Criticism can be funny, it can be devastating, and it can be educational. (So can insults.) Sometimes the accompanist is much better than the singer: Henry Bird once told a singer, “Young lady, I have tried playing for you on the white notes, I have tried playing for you on the black notes, but I simply cannot play in the cracks.” At first, cellist Emanuel Feuermann received bad reviews of his concerts in London — he even thought of no longer playing in London. After reading one review of his playing, he told accompanist Gerald Moore, “If a pupil of mine received that notice, I would tell him to give up the cello.” While Feodor Chaliapin was rehearsing Nikolai Rimsky-Korsakov’s opera Mozart et Salieri, he wanted the orchestra to play at the tempo he wanted, so he gestured at the orchestra and stamped his feet in the tempo he wanted. The conductor said to him, “Kindly remember that I am the conductor,” and Mr. Chaliapin replied, “In a garden where there are no birds, a croaking toad is a nightingale.” The insulted conductor left the building, and the rehearsal ended. Gerald Moore accompanied Mr. Chaliapin during concerts, and they respected each other. Mr. Chaliapin was never impatient with Mr. Moore, but he did criticize him when he felt that criticism was needed. During one rehearsal, he said to Mr. Moore after he played the long pianoforte introduction to the classical French love song “Plasir d’amour” by Jean-Paul-Égide Martini, “Not just the notes. Not just the notes.” In Am I Too Loud?, his autobiography, Mr. Moore wrote, “It can be so beautiful if played thoughtfully and expressively but my uninformed strumming made it sound commonplace. I took it home to think about it and ever since that episode I have devoted more time, more practice, more concentration to the music that looks easy. The average accompanist, I am afraid, only practises with diligence that which looks difficult.” Of course, some critics can be partial. After a concert by contralto Astra Desmond, her 10-year-son told a bunch of taxi drivers outside the concert hall, “My mother is the greatest singer in all space.”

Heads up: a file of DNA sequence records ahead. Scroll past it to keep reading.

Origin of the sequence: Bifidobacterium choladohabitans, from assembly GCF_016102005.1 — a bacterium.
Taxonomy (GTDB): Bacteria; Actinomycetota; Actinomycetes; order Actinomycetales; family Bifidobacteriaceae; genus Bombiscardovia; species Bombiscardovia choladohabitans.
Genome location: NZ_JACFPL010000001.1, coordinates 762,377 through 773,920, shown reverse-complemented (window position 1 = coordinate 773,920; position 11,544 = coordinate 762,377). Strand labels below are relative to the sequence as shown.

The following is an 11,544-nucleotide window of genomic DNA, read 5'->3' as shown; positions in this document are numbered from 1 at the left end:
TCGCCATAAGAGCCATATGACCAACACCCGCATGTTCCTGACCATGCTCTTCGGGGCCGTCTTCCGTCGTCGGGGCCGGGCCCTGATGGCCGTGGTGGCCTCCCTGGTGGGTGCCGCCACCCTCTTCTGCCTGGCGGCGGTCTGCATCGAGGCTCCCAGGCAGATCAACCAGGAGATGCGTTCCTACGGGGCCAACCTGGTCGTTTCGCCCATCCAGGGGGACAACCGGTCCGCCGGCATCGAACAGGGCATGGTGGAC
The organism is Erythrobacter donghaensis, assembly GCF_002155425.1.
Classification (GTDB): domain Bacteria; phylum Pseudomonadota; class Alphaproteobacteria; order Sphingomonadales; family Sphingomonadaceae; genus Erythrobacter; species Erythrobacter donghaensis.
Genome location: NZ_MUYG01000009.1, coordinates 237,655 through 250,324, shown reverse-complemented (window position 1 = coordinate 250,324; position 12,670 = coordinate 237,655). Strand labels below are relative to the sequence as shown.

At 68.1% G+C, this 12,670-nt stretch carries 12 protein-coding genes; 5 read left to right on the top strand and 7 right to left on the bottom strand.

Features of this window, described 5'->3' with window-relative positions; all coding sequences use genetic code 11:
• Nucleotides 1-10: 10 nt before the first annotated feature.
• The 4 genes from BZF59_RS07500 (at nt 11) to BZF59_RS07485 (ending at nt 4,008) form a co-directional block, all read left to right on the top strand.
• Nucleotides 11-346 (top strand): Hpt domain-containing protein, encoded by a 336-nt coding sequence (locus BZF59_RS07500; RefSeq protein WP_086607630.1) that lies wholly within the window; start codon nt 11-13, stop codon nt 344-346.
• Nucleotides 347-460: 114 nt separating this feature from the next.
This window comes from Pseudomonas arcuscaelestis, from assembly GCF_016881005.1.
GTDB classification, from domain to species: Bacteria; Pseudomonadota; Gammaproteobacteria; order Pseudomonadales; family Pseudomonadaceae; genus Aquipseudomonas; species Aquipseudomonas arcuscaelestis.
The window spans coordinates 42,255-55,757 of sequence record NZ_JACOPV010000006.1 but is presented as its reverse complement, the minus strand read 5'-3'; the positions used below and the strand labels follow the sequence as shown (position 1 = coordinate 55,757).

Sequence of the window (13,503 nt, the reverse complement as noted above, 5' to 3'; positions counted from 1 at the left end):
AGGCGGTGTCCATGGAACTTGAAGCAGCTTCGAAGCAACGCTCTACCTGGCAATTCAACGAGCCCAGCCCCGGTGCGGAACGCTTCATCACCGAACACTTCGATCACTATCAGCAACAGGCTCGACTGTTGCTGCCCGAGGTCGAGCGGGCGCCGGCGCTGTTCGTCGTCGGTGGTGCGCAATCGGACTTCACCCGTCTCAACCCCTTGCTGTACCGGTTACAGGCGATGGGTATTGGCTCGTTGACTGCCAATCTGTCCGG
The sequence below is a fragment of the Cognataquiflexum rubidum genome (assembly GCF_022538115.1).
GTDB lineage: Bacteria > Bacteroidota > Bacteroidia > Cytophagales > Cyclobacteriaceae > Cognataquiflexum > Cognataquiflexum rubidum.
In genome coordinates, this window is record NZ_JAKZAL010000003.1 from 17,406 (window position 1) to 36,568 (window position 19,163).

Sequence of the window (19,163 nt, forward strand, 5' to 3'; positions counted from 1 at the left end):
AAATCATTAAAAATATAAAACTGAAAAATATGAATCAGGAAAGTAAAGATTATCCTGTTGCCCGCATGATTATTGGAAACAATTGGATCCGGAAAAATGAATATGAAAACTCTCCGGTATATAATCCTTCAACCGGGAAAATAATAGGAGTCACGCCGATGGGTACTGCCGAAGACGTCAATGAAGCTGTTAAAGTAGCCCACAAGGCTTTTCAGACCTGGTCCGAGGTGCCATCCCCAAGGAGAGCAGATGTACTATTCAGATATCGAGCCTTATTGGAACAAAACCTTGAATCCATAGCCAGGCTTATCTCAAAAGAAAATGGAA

Music critic Henry T. Finck enjoyed collecting anecdotes and stories. For example: 1) Lilli Lehmann used an interesting method to teach Geraldine Farrar how to act without the use of extravagant hand gestures. She would tie Ms. Farrar’s hands behind her back, and then say to her, “Now express your feelings.” 2) Some artists dislike encores. Conductor Arturo Toscanini was one. On occasion, so was Enrico Caruso. Once, members of an audience kept clapping their hands, yelling, and stamping their feet because they wanted an encore of “Una fertiva lagrima.” Mr. Caruso did not wish to oblige. He kept saying, “Hush,” to the audience, which ignored him. Finally, he carried a chair onto the stage and sat in it with his back to the audience until he was able to continue without singing an encore. 3) The Australian explorer Carl Lumholtz once told Mr. Finck about an encounter with a cannibal who asked him to walk in back because when Mr. Lumholtz walked in front, the cannibal was tempted to put a spear in his back and make a meal of him. Mr. Finck and Mr. Lumholtz once ate supper together; the main dish was terrapin liver, a delicacy, but Mr. Lumholtz confessed that although it was good, he liked python liver better.